The Château de Duras was built between 1787 and 1789 and is located in a beautiful area. The castle was built on the location of the original castle of the Counts of Duras, which originates from 1102. The castle grounds cover an area of more than 100 ha, consisting of woods, meadows, fields and orchards. It also includes a watermill and a farm.
The castle was built by the van der Noot family, which includes Henry van der Noot, one of the main landowners in Brabant. Taking place during the time of the French Revolution, the construction of such a landmark was an expensive and risky undertaking. The Dinant architect, G. Henry designed the facade and outbuildings. A striking feature of the façade are the six Ionic columns, which carry a small dome.
For the interior design, G. Henry used many elements commonly found in French buildings and hotels. The large and impressive reception hall is a central feature around which all other rooms are grouped.
In 1902 the castle was almost completely destroyed by a fire, but was immediately rebuilt. During World War II the castle was surprisingly not seized by German troops. At the end of the war, in the year 1945, the castle was deliberately hit by a German V1 rocket. Many rooms were badly damaged because of that attack. Between 1960 and 1962 the castle was completely restored with the support of the Belgian State and the Count of Liederkercke. Earlier, in 1948, the castle was already declared as a protected monument.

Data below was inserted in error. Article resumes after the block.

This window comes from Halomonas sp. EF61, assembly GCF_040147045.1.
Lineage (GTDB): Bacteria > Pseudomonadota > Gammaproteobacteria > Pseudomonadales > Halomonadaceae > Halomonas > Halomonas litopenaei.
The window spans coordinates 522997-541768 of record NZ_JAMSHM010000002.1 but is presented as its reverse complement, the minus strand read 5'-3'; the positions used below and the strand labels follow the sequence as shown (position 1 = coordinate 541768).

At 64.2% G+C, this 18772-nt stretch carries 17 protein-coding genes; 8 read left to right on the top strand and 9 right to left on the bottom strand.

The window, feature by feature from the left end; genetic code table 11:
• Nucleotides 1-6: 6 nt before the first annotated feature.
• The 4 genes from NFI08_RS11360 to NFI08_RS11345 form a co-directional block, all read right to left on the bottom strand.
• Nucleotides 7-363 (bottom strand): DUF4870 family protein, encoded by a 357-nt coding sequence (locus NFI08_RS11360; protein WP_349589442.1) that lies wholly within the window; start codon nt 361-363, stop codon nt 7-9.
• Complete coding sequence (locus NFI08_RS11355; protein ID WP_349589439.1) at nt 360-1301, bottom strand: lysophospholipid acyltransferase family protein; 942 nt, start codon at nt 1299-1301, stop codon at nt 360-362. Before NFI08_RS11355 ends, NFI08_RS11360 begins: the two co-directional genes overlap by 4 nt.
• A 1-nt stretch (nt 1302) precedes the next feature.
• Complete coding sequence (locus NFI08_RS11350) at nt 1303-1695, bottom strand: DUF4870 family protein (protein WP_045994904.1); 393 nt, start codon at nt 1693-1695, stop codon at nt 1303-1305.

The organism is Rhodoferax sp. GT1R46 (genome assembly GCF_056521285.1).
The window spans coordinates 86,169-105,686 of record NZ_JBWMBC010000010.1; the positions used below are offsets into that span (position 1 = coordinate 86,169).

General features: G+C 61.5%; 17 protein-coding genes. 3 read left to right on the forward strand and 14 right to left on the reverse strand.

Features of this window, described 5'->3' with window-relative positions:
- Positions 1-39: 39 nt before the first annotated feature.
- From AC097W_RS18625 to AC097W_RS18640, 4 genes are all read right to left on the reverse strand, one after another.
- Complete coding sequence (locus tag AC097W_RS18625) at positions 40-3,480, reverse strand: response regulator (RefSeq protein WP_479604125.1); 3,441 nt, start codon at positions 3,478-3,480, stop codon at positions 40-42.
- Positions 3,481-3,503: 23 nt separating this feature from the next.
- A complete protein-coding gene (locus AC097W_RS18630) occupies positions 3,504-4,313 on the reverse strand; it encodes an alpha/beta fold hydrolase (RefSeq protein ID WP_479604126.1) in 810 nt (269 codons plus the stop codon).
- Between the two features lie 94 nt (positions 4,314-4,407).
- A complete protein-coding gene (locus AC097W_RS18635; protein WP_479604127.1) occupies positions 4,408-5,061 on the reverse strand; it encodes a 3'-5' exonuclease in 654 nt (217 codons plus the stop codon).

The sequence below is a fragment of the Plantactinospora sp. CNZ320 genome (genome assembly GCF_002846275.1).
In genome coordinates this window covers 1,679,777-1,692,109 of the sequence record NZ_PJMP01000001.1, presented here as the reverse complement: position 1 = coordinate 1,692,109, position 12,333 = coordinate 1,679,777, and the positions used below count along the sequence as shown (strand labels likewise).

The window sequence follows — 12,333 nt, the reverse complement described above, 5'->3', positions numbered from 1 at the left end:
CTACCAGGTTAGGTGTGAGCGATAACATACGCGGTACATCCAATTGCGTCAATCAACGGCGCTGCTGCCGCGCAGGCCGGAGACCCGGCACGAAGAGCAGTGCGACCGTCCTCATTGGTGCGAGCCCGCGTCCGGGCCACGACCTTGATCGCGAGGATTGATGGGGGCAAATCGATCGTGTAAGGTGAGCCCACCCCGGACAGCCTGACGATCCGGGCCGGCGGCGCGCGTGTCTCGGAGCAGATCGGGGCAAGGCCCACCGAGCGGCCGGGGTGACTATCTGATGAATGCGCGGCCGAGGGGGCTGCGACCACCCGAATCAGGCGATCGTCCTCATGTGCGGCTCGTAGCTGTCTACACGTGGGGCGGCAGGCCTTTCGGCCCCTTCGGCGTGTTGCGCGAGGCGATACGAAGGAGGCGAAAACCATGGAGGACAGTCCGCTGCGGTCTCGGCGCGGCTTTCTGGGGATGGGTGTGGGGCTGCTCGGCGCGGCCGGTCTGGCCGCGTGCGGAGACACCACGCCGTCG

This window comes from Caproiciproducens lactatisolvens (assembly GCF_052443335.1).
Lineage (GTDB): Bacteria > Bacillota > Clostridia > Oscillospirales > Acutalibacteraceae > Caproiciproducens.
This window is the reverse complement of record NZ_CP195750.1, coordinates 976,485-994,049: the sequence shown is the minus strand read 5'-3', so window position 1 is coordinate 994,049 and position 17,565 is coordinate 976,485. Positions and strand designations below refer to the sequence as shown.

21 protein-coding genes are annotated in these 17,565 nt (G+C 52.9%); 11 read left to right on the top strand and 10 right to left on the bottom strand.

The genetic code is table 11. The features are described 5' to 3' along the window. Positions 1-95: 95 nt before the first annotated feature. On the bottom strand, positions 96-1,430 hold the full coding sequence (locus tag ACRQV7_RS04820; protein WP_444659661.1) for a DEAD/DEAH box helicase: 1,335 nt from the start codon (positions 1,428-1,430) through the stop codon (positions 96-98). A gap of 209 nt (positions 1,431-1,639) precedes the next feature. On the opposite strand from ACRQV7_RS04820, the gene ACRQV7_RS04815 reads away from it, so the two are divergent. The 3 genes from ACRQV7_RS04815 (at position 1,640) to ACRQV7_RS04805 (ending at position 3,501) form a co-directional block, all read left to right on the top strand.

Count Jean-Joseph van der Noot married Florence Ruys Scheeren, Countess of Elissem near Landen. One of their children, Louise, got married on April 27, 1803 to Prince Louis de Ligne, son of Charles-Joseph, 7th Prince of Ligne and Princess Franziska of the house of Liechtenstein. They had three children including a son, Eugène, 8th Prince of Ligne (1804–1880), who was a distinguished Belgian statesman. After the death of her husband in 1813, Louise married Count Charles d'Outremont, whose family still in possession of the castle. Several times a year the castle can be visited by the public, and it can be rented for weddings.
The eight towns in south-eastern Sicily, including Ragusa, were all rebuilt after 1693 on or beside towns existing at the time of the earthquake which took place in that year. They represent a considerable collective undertaking, successfully carried out at a high level of architectural and artistic achievement. Keeping within the late Baroque style of the day, they also depict distinctive innovations in town planning and urban building. Together with seven other cities in the Val di Noto, it is part of a UNESCO World Heritage Site.
In 1693 Ragusa was devastated by a huge earthquake, which killed some 5,000 inhabitants. Following this catastrophe the city was largely rebuilt, and many Baroque buildings from this time remain in the city. Most of the population moved to a new settlement in the former district of Patro, calling this new municipality 'Ragusa Superiore' (Upper Ragusa) and the ancient city 'Ragusa Inferiore' (Lower Ragusa). The two cities remained separated until 1926, when they were fused together to become a provincial capital in 1927.